Using IAM Policies
Managed Policies vs. Inline Policies
To manage access within AWS, you will use policies. AWS explains, “A policy is an object in AWS that, when associated with an identity or resource, defines their permissions. AWS evaluates these policies when an IAM principal makes a request. Permissions in the policies determine whether the request is allowed or denied.”
Let’s specifically talk about IAM policies, which are used for general control of all resources. There are three types of IAM policies:
- AWS managed policies are created and provided by AWS. It’s important to note that the permissions of an AWS managed policy cannot be changed.
- Customer managed policies are created and administered by you. Many AWS users create these by customizing an existing AWS managed policy.
- Inline policies are, as AWS puts it, “an inherent part of the identity,” meaning that they are embedded into an IAM user, group, or role.
In most cases, you will use managed policies instead of inline policies. To learn more, visit the AWS documentation on managed policies and inline policies.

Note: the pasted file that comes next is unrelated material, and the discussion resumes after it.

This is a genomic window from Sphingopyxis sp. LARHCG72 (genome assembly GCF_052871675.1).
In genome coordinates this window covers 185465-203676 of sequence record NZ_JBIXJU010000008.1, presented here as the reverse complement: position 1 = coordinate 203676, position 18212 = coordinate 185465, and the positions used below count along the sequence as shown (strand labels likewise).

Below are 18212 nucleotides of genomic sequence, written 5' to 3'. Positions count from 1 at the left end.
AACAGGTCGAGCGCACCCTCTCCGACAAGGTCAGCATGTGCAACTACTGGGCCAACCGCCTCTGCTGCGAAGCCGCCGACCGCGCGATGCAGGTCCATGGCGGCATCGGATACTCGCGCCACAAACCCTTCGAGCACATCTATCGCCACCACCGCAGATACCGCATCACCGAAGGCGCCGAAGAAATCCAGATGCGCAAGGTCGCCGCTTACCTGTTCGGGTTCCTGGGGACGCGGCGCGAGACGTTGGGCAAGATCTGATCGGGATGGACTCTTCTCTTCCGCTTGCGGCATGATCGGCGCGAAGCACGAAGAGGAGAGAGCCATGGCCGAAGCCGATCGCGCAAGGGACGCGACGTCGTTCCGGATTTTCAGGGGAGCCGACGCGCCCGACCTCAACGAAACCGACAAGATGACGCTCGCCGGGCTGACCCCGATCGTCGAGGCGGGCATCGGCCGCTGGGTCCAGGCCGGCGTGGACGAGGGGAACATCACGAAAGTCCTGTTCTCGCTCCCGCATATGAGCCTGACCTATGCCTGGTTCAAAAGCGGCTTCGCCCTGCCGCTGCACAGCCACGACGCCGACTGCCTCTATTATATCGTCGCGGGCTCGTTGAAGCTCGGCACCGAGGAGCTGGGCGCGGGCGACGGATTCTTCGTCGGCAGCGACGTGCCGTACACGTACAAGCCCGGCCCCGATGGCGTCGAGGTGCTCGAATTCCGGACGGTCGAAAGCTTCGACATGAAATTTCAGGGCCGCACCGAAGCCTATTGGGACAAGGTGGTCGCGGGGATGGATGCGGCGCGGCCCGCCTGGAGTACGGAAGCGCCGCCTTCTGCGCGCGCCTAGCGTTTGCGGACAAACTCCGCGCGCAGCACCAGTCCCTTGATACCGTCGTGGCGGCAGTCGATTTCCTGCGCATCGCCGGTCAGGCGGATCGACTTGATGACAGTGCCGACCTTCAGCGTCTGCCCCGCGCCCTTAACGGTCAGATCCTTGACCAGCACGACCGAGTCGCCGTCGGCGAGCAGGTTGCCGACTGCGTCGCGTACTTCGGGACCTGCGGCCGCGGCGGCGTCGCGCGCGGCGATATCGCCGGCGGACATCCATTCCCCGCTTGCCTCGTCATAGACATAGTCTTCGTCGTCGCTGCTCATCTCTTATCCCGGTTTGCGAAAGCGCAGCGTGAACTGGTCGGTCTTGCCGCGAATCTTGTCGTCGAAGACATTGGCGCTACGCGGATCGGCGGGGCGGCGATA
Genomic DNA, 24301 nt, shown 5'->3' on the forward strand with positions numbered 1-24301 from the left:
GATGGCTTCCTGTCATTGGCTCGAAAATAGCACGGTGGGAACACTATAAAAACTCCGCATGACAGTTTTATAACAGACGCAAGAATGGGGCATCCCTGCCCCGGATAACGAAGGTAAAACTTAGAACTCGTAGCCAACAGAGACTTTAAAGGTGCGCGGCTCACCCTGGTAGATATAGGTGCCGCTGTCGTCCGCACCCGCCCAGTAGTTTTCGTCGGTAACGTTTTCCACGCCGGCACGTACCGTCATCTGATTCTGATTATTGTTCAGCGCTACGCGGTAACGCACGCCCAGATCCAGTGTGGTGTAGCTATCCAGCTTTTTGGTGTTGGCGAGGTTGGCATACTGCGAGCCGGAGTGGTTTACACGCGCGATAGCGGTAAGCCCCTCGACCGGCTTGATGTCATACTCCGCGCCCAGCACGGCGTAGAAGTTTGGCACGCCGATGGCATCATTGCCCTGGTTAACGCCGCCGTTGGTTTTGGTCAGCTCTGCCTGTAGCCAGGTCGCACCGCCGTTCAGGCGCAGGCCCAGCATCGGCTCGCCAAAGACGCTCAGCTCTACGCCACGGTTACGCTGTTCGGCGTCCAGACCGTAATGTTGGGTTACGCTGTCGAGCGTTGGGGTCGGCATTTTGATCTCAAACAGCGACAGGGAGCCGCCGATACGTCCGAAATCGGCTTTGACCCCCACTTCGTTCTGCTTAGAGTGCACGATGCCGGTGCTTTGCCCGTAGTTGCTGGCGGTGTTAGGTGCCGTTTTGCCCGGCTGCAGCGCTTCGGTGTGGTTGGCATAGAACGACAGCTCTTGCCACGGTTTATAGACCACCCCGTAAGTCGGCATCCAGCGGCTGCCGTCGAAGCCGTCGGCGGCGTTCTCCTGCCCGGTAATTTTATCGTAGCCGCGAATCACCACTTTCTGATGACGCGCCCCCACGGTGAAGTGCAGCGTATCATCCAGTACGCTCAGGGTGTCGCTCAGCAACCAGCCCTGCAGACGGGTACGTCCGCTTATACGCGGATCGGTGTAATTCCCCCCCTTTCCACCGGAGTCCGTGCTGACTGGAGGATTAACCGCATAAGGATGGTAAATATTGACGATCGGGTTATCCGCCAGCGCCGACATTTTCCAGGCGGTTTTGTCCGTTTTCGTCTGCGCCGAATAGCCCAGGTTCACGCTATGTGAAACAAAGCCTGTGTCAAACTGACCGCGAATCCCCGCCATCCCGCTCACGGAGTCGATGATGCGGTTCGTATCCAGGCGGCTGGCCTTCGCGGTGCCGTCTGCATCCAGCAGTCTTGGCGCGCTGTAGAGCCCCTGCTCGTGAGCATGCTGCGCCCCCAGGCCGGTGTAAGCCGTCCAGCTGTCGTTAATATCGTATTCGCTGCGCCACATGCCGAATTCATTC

If you're using AWS, you should already be using IAM. There are three kinds of IAM policies. There's the AWS policies that AWS provides for you. There's customer managed policies that you would create for your users or resources. And then there's inline policies that are assigned to just one principal.
IAM policies can be used to authenticate more than just users. We use IAM policies to authenticate pretty much all of your resources so they can apply to API calls, EC2 instances, or pretty much anything that you have set up in AWS. IAM is great for general control, but if you need access to one particular bucket across account access to S3 or a larger policy, then it's better to use S3 bucket policies. And for more information on those, please see one of our videos related to that.